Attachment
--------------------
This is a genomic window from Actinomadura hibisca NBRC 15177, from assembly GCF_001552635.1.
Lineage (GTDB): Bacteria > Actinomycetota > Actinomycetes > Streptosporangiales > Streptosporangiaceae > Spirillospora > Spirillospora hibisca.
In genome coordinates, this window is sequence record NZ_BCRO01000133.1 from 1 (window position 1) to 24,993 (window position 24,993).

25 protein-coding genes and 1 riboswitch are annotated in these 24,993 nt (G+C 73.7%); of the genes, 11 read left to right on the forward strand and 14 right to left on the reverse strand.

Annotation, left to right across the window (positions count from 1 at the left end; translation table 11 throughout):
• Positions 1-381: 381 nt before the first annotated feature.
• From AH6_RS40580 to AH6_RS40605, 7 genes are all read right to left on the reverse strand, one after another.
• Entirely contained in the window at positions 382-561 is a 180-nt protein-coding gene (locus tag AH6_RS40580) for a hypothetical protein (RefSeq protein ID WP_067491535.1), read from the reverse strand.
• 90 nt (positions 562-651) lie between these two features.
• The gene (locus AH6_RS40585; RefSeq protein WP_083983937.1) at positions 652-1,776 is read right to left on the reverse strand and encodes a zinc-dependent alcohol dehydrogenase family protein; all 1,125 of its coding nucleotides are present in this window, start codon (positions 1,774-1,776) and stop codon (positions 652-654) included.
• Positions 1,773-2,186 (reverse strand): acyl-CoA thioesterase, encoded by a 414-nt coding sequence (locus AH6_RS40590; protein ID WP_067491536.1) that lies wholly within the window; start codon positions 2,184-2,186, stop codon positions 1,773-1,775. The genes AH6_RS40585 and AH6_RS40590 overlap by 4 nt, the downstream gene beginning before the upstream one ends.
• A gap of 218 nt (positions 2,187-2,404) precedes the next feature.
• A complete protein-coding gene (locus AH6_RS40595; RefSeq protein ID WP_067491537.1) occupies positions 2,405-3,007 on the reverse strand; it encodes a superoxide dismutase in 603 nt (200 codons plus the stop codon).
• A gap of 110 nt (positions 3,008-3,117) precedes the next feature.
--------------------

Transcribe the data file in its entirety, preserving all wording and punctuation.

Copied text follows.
This is a genomic window from Actinomadura hibisca NBRC 15177, from assembly GCF_001552635.1.
Lineage (GTDB): Bacteria > Actinomycetota > Actinomycetes > Streptosporangiales > Streptosporangiaceae > Spirillospora > Spirillospora hibisca.
In genome coordinates, this window is sequence record NZ_BCRO01000133.1 from 1 (window position 1) to 24,993 (window position 24,993).

25 protein-coding genes and 1 riboswitch are annotated in these 24,993 nt (G+C 73.7%); of the genes, 11 read left to right on the forward strand and 14 right to left on the reverse strand.

Annotation, left to right across the window (positions count from 1 at the left end; translation table 11 throughout):
• Positions 1-381: 381 nt before the first annotated feature.
• From AH6_RS40580 to AH6_RS40605, 7 genes are all read right to left on the reverse strand, one after another.
• Entirely contained in the window at positions 382-561 is a 180-nt protein-coding gene (locus tag AH6_RS40580) for a hypothetical protein (RefSeq protein ID WP_067491535.1), read from the reverse strand.
• 90 nt (positions 562-651) lie between these two features.
• The gene (locus AH6_RS40585; RefSeq protein WP_083983937.1) at positions 652-1,776 is read right to left on the reverse strand and encodes a zinc-dependent alcohol dehydrogenase family protein; all 1,125 of its coding nucleotides are present in this window, start codon (positions 1,774-1,776) and stop codon (positions 652-654) included.
• Positions 1,773-2,186 (reverse strand): acyl-CoA thioesterase, encoded by a 414-nt coding sequence (locus AH6_RS40590; protein ID WP_067491536.1) that lies wholly within the window; start codon positions 2,184-2,186, stop codon positions 1,773-1,775. The genes AH6_RS40585 and AH6_RS40590 overlap by 4 nt, the downstream gene beginning before the upstream one ends.
• A gap of 218 nt (positions 2,187-2,404) precedes the next feature.
• A complete protein-coding gene (locus AH6_RS40595; RefSeq protein ID WP_067491537.1) occupies positions 2,405-3,007 on the reverse strand; it encodes a superoxide dismutase in 603 nt (200 codons plus the stop codon).
• A gap of 110 nt (positions 3,008-3,117) precedes the next feature.